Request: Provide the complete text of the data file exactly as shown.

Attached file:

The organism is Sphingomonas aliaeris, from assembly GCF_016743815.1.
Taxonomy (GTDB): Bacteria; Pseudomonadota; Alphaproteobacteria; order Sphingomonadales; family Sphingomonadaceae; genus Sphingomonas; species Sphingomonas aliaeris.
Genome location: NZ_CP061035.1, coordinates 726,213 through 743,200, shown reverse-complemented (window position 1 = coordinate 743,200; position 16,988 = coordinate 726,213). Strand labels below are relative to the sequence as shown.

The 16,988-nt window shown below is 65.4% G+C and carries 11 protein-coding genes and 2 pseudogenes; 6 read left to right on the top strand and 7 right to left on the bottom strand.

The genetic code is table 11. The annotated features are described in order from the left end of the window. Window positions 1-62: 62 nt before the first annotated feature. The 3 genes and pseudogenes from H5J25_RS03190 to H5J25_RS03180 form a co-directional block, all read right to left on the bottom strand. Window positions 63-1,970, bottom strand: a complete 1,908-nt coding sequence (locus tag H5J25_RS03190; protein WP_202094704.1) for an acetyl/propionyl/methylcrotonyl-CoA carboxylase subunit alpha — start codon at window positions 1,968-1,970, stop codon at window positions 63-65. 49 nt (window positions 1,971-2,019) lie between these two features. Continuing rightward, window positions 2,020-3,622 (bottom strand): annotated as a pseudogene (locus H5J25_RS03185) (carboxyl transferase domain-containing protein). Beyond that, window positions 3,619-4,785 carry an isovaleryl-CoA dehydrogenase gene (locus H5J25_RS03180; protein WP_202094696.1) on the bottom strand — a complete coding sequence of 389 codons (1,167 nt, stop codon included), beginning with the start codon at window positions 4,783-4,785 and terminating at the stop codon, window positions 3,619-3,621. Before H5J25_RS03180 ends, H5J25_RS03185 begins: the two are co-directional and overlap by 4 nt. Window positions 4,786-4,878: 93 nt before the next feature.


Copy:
The organism is Sphingomonas aliaeris, from assembly GCF_016743815.1.
Taxonomy (GTDB): Bacteria; Pseudomonadota; Alphaproteobacteria; order Sphingomonadales; family Sphingomonadaceae; genus Sphingomonas; species Sphingomonas aliaeris.
Genome location: NZ_CP061035.1, coordinates 726,213 through 743,200, shown reverse-complemented (window position 1 = coordinate 743,200; position 16,988 = coordinate 726,213). Strand labels below are relative to the sequence as shown.

The 16,988-nt window shown below is 65.4% G+C and carries 11 protein-coding genes and 2 pseudogenes; 6 read left to right on the top strand and 7 right to left on the bottom strand.

The genetic code is table 11. The annotated features are described in order from the left end of the window. Window positions 1-62: 62 nt before the first annotated feature. The 3 genes and pseudogenes from H5J25_RS03190 to H5J25_RS03180 form a co-directional block, all read right to left on the bottom strand. Window positions 63-1,970, bottom strand: a complete 1,908-nt coding sequence (locus tag H5J25_RS03190; protein WP_202094704.1) for an acetyl/propionyl/methylcrotonyl-CoA carboxylase subunit alpha — start codon at window positions 1,968-1,970, stop codon at window positions 63-65. 49 nt (window positions 1,971-2,019) lie between these two features. Continuing rightward, window positions 2,020-3,622 (bottom strand): annotated as a pseudogene (locus H5J25_RS03185) (carboxyl transferase domain-containing protein). Beyond that, window positions 3,619-4,785 carry an isovaleryl-CoA dehydrogenase gene (locus H5J25_RS03180; protein WP_202094696.1) on the bottom strand — a complete coding sequence of 389 codons (1,167 nt, stop codon included), beginning with the start codon at window positions 4,783-4,785 and terminating at the stop codon, window positions 3,619-3,621. Before H5J25_RS03180 ends, H5J25_RS03185 begins: the two are co-directional and overlap by 4 nt. Window positions 4,786-4,878: 93 nt before the next feature.